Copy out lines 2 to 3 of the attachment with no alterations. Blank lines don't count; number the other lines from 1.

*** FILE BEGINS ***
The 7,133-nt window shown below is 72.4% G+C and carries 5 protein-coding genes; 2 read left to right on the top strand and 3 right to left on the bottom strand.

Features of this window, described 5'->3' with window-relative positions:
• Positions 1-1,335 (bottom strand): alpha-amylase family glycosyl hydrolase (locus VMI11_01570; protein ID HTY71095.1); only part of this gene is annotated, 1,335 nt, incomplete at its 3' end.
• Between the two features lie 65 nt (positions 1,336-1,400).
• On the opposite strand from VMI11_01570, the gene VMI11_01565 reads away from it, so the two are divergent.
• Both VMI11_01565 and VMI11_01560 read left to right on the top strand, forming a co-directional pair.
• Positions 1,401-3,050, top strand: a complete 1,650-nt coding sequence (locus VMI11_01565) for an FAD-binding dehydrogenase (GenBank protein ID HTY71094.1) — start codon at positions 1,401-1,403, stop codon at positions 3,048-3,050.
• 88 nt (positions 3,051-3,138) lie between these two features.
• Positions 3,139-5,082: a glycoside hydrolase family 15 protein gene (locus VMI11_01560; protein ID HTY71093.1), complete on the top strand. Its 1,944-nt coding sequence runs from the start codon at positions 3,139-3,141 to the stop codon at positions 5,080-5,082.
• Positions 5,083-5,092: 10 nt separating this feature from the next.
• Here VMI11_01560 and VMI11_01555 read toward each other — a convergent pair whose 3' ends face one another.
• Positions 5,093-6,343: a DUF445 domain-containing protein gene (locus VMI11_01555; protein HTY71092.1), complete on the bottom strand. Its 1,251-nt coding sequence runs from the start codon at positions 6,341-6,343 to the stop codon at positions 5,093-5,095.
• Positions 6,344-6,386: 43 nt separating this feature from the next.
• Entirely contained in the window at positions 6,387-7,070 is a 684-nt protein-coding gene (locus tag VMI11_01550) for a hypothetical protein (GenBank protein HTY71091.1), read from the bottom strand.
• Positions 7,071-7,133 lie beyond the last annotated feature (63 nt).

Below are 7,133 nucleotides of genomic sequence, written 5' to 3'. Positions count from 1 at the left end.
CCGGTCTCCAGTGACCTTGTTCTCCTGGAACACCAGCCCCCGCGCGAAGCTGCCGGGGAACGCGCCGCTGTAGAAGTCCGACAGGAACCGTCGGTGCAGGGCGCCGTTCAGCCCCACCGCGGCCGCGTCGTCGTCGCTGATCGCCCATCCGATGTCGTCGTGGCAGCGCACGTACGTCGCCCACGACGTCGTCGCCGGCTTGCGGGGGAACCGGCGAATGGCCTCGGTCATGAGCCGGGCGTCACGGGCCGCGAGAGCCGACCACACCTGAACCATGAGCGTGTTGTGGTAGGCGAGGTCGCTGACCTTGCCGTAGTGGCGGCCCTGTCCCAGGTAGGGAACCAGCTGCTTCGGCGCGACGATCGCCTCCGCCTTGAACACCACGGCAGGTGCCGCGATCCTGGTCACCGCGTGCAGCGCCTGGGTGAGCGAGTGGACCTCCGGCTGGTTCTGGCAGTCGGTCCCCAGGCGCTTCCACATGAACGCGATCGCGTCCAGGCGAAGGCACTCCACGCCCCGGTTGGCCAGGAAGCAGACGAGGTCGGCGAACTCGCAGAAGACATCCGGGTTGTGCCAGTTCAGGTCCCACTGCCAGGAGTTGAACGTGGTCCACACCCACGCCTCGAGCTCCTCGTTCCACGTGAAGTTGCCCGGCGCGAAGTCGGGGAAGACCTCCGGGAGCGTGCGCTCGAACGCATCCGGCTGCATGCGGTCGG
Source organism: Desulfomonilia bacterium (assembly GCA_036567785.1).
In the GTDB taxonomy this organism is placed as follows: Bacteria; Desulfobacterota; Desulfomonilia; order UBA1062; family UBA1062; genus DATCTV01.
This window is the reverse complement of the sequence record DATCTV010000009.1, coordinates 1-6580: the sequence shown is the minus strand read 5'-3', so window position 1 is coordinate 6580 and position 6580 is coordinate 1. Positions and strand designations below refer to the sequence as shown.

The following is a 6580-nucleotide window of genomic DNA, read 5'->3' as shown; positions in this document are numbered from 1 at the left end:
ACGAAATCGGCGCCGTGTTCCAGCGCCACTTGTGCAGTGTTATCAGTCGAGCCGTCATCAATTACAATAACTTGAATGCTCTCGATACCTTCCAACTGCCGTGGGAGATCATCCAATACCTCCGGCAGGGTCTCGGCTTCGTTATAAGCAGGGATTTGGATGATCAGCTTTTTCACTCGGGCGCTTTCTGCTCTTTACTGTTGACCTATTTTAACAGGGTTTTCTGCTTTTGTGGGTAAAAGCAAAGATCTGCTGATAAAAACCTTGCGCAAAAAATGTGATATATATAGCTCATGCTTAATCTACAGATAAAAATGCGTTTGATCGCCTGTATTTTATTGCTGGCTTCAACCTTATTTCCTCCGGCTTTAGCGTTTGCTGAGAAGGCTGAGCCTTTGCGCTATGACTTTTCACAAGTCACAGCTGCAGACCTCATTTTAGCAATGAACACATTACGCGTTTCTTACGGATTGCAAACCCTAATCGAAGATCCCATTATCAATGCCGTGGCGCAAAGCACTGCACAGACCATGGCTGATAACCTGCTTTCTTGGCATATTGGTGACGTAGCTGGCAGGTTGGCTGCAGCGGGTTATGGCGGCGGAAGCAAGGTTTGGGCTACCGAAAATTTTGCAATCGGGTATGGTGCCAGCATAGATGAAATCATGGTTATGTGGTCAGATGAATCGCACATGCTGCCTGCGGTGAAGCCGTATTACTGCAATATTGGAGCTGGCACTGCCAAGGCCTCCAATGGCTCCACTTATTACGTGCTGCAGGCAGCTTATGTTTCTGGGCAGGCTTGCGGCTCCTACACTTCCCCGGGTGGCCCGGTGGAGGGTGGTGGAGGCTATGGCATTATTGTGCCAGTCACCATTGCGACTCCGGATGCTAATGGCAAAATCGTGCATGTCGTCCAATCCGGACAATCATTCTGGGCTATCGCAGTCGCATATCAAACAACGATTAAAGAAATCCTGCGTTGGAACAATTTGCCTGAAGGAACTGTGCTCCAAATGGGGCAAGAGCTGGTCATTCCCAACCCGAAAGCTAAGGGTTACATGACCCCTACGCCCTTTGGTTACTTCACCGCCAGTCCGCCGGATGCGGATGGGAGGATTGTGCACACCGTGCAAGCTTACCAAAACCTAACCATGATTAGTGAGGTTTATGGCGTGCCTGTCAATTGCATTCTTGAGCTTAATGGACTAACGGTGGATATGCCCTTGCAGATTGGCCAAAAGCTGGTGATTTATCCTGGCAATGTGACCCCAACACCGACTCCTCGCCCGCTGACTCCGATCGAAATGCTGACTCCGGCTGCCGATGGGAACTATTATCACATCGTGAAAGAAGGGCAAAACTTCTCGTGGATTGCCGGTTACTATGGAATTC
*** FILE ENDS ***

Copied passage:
Features of this window, described 5'->3' with window-relative positions:
• Positions 1-1,335 (bottom strand): alpha-amylase family glycosyl hydrolase (locus VMI11_01570; protein ID HTY71095.1); only part of this gene is annotated, 1,335 nt, incomplete at its 3' end.